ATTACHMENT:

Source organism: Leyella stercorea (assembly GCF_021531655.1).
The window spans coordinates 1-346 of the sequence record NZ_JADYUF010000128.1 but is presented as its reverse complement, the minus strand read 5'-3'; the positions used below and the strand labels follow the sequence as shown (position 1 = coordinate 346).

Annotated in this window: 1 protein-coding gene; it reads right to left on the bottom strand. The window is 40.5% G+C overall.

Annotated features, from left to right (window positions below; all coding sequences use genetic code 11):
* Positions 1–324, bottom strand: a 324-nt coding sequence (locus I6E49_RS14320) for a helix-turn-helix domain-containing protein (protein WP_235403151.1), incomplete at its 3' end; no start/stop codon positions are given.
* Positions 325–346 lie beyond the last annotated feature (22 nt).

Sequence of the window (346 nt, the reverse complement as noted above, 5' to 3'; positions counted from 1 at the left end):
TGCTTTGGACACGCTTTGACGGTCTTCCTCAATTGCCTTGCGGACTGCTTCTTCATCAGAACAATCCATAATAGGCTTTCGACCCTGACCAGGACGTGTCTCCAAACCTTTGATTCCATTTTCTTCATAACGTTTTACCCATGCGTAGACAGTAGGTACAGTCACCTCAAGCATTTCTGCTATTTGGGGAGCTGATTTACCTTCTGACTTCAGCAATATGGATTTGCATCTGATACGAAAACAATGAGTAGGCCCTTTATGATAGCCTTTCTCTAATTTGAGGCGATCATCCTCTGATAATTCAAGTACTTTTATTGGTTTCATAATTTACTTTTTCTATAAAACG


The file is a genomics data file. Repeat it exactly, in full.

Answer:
Source organism: Leyella stercorea (assembly GCF_021531655.1).
The window spans coordinates 1-346 of the sequence record NZ_JADYUF010000128.1 but is presented as its reverse complement, the minus strand read 5'-3'; the positions used below and the strand labels follow the sequence as shown (position 1 = coordinate 346).

Annotated in this window: 1 protein-coding gene; it reads right to left on the bottom strand. The window is 40.5% G+C overall.

Annotated features, from left to right (window positions below; all coding sequences use genetic code 11):
* Positions 1–324, bottom strand: a 324-nt coding sequence (locus I6E49_RS14320) for a helix-turn-helix domain-containing protein (protein WP_235403151.1), incomplete at its 3' end; no start/stop codon positions are given.
* Positions 325–346 lie beyond the last annotated feature (22 nt).

Sequence of the window (346 nt, the reverse complement as noted above, 5' to 3'; positions counted from 1 at the left end):
TGCTTTGGACACGCTTTGACGGTCTTCCTCAATTGCCTTGCGGACTGCTTCTTCATCAGAACAATCCATAATAGGCTTTCGACCCTGACCAGGACGTGTCTCCAAACCTTTGATTCCATTTTCTTCATAACGTTTTACCCATGCGTAGACAGTAGGTACAGTCACCTCAAGCATTTCTGCTATTTGGGGAGCTGATTTACCTTCTGACTTCAGCAATATGGATTTGCATCTGATACGAAAACAATGAGTAGGCCCTTTATGATAGCCTTTCTCTAATTTGAGGCGATCATCCTCTGATAATTCAAGTACTTTTATTGGTTTCATAATTTACTTTTTCTATAAAACG